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358 driver, manufacturing and distribution jobs cut in Texas

Consolidation, supply chain reorganization blamed for freight-related job losses

More job cuts tied to freight and distribution-related workers were recently announced by the Texas Workforce Commission. (Photo: Shutterstock)

Four freight-related companies in Texas announced plans to eliminate a total of 358 jobs, according to recent Worker Adjustment and Retraining Notification (WARN) Act notices.

Iowa-based VT Industries is permanently closing its door manufacturing facility in San Antonio and laying off 104 workers. The layoffs began March 12 and will be completed by July. 

The plant is closing because the company consolidated production at a facility in Wisconsin, officials said. 

VT Industries operates 22 trucks and employs 15 drivers, according to the Federal Motor Carrier Safety Administration. The company, which has 16 locations around the U.S., did not disclose how many drivers were employed at the San Antonio facility. 

Lucite International is closing its facility in Beaumont, Texas, laying off 99 people by the beginning of May. 

The company said the closure is part of a supply chain reorganization tied to weakening demand for acrylic products it produces for the automotive, construction and industrial industries. The facility is located near the Port of Beaumont.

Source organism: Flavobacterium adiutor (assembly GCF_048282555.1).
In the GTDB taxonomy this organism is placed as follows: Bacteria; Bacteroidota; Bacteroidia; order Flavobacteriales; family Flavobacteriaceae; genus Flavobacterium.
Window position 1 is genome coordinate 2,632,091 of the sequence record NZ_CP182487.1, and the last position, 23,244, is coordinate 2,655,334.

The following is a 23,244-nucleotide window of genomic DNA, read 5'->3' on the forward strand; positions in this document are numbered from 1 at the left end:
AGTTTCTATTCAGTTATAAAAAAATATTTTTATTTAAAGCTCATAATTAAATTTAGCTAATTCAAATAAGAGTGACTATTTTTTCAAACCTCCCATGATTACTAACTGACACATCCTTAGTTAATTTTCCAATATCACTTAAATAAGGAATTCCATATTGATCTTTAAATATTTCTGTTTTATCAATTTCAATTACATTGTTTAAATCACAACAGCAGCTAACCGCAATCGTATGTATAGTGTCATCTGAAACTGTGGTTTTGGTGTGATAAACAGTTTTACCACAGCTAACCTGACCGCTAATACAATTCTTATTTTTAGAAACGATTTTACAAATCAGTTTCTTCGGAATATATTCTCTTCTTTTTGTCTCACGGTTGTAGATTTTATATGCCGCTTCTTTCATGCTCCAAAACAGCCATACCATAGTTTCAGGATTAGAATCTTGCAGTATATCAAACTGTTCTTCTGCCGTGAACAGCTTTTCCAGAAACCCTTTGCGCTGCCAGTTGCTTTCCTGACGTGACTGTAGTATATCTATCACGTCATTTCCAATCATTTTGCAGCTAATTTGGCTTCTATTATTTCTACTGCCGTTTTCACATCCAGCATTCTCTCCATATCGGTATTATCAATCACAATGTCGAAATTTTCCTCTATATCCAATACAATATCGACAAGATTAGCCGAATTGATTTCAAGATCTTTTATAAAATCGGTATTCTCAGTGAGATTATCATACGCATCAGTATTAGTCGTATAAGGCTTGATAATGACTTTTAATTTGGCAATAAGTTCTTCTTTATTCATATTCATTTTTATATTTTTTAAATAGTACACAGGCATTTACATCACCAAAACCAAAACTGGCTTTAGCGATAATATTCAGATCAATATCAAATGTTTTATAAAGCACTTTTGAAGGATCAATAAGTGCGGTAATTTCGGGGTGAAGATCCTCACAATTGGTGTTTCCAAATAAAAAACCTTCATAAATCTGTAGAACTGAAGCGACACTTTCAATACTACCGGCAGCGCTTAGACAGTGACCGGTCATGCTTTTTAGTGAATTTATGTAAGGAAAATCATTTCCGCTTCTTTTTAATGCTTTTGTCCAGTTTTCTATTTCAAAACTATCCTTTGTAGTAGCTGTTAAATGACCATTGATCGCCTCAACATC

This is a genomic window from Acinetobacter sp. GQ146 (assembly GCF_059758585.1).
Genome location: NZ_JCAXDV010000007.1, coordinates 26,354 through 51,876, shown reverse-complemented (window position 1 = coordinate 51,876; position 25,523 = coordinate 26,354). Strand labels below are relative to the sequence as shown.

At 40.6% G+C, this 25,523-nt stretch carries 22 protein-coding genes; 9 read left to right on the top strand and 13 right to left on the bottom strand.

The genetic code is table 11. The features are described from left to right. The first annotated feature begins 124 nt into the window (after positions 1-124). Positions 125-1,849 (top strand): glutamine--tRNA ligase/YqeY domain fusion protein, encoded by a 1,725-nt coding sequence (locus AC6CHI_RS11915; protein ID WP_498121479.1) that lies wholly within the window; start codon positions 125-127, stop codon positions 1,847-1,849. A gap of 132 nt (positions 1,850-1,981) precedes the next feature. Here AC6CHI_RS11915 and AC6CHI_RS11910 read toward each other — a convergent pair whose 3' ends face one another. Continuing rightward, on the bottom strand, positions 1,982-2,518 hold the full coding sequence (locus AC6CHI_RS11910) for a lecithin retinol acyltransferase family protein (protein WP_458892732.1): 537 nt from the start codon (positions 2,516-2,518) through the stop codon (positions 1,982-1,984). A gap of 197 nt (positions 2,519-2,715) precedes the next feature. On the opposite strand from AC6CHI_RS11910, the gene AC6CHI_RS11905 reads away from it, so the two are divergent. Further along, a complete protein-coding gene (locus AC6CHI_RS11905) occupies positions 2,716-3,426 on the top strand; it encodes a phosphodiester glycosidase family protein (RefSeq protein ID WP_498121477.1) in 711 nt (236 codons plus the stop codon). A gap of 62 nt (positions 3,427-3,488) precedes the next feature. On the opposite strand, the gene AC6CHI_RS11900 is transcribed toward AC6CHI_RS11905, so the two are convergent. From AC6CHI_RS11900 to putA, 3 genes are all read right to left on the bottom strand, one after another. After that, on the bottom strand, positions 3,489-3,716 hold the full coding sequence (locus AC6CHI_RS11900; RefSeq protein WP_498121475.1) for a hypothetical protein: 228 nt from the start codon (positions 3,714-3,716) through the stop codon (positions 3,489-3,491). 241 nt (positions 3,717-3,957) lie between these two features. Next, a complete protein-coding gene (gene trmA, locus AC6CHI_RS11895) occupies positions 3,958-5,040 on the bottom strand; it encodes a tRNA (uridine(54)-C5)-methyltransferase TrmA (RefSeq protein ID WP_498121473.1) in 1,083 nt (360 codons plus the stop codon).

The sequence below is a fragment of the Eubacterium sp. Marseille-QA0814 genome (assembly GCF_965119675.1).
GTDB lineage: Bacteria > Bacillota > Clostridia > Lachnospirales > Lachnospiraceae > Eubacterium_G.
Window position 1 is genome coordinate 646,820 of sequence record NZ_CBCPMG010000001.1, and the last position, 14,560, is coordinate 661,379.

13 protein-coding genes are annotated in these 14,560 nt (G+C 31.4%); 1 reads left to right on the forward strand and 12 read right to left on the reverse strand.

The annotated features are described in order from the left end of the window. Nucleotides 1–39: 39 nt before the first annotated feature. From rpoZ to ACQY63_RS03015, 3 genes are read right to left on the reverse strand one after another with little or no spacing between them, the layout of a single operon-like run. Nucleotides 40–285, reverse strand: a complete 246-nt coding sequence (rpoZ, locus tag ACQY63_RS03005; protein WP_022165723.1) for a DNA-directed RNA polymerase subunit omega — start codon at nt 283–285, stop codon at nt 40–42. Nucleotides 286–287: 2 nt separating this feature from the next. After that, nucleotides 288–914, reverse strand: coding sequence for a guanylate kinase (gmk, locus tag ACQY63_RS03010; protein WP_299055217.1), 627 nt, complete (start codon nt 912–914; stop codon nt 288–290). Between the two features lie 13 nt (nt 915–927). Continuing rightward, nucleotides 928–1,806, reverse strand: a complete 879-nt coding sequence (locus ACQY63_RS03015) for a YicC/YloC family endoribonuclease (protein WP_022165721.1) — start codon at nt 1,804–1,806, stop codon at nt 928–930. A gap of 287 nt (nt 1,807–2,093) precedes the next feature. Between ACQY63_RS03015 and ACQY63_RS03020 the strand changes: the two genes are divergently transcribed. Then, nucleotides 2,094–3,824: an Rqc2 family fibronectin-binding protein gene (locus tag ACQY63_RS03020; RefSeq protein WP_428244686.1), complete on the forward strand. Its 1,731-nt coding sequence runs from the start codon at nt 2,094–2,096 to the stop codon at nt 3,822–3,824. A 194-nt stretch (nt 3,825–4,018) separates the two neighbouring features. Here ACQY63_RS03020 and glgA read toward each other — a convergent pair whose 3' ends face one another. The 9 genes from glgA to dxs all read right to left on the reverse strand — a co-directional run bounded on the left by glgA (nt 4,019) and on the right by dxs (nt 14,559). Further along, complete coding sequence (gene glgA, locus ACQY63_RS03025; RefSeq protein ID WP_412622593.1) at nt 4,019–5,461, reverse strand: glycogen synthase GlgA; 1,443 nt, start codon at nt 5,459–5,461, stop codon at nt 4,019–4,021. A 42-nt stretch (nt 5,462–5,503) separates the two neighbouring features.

Lucite International is a division of Japan-based Mitsubishi Chemical Holdings Corp.

Gibraltar US announced it is closing a construction facility in San Benito, Texas, and eliminating 96 jobs, including 10 drivers, by Monday. 

The Marble Falls, Texas-based company is a manufacturer and supplier of fencing/barrier products. Gibraltar’s San Benito unit was involved in the construction of over 30 segments of the border wall along the U.S.-Mexico border.

Columbia Commercial Building Products announced it will permanently close its facility in Rockwall, Texas, eliminating 59 jobs by April 2. The operation in Rockwall included seven trucks and four drivers.

The company, a division of New Jersey-based Consolidated Glass Holdings (CGH), is a manufacturer and supplier of commercial building materials.

Officials at CGH said the layoffs are tied to economic conditions from the pandemic.

“All operations, like our entire world, were affected by the global pandemic that began in earnest in March of 2020. While some of the operations continue to have success, some were more severely impacted, resulting in necessary corporate actions,” CGH said in a statement.

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  1. Tcs53

    The days of drivers working for a manufacturing company are coming to an end. They don’t want the expense of maintaining trucks and paying drivers. It’s cheaper to lease or just use brokers.

    1. Real_trucker

      Basically they dont want the expense of the cost of running a business and the fat cats at the top want more profit for themselves, not to dole out the profits fairly and employ more people.

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Noi Mahoney

Noi Mahoney is a Texas-based journalist who covers cross-border trade, logistics and supply chains for FreightWaves. He graduated from the University of Texas at Austin with a degree in English in 1998. Mahoney has more than 20 years experience as a journalist, working for newspapers in Florida, Maryland and Texas. Contact [email protected]